By MIKAELA CONLEY, ABC News Medical Unit, Nov. 29, 2010
"They're focusing on the wrong problem by saying it's all in your head," said Adams, a part-time teacher who lives in Lake City, Fla. "Believe me, if it was all in my head, I'd be so happy. Send me to a shrink and give me some medicine."
In the study, published in the August issue of journal of Psychotherapy and Psychosomatics, study authors examined more than 500 patients from Georgia. More than 100 participants had been diagnosed with CFS, 264 participants had unexplained fatigue without CFS and another 124 healthy participants made up the control group.
Study authors said that 29 percent of participants with CFS had at least one personality disorder, compared with 28 percent of the non-CFS patients and 7 percent of the control group.
"A lot of people cried foul when this study came out, and since then, there has been rigorous debate," said Dr. Nancy Klimas, a professor of medicine, psychology, microbiology and immunology at the University of Miami Miller School of Medicine. "My reaction from my own clinical experience is: no, I don't believe that. My patients tend not to have those [personality] issues."
Klimas explained that extensive scientific research shows that CFS is similar to an autoimmune disorder.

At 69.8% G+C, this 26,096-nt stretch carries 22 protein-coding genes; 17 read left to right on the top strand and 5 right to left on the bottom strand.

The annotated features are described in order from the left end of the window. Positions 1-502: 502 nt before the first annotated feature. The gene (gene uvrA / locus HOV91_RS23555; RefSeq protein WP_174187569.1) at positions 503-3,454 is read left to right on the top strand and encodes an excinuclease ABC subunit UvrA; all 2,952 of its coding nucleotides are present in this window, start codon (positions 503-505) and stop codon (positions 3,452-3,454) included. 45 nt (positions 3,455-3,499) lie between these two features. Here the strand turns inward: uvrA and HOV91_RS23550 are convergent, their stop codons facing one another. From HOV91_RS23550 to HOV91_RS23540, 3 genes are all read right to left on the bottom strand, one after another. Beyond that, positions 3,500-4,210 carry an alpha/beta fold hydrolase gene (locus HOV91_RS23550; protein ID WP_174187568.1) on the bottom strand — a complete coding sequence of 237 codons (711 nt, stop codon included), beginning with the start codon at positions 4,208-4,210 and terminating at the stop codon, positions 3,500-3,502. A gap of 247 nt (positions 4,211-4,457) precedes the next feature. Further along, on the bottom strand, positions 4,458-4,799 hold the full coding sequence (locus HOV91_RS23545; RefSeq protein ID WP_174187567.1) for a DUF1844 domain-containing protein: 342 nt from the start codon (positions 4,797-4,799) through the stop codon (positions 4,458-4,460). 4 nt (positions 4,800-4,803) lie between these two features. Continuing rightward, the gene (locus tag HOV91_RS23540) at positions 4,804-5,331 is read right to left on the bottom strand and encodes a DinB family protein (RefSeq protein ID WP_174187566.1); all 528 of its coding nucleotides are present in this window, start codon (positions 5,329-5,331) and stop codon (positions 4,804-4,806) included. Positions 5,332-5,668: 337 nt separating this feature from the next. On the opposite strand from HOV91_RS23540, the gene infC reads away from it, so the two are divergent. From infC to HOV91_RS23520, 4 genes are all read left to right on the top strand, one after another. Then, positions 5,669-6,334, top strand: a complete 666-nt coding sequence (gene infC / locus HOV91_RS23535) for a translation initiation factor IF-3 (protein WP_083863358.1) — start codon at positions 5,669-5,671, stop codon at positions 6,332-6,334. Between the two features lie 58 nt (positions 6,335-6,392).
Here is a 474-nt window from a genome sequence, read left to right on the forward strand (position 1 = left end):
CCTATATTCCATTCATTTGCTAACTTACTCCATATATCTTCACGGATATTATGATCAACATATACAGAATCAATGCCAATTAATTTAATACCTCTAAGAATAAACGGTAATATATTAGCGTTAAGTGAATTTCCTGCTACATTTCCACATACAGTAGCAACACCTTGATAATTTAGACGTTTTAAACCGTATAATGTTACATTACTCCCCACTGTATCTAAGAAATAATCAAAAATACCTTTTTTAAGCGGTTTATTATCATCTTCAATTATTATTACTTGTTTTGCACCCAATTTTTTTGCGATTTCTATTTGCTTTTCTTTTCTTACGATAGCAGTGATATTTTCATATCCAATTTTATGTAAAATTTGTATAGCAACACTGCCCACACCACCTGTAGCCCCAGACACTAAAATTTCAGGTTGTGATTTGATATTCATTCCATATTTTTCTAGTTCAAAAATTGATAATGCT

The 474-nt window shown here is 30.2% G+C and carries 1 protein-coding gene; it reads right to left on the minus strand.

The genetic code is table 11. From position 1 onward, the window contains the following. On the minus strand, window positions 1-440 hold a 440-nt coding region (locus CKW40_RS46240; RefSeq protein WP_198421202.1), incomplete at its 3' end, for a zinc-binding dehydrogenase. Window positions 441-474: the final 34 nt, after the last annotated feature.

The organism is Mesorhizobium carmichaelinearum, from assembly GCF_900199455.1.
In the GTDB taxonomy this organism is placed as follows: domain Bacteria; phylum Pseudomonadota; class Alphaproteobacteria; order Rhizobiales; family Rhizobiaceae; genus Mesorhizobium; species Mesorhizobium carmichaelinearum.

Dr. Anthony Komaroff, the Simcox-Clifford-Higby professor of medicine at Harvard Medical School and editor-in-chief of Harvard Health Publications, said CFS first gain substantial attention in the mid-1980s. Komaroff said many doctors thought CFS to be a psychiatric condition.
"It was a reasonable possibility, but over the course of 25 years, there are literally thousands of peer-reviewed papers showing things you can measure in patients that are different from healthy people," said Komaroff. "There is abundant evidence showing that there are objective things to measure that people aren't just imagining being there. There is an underlying biological process."
"I feel bad about this study because these poor patients get nothing but attitude, they're patronized and have a poor standard of care," said Klimas. "It's just not right. They're terribly ill and they deserve better than that. "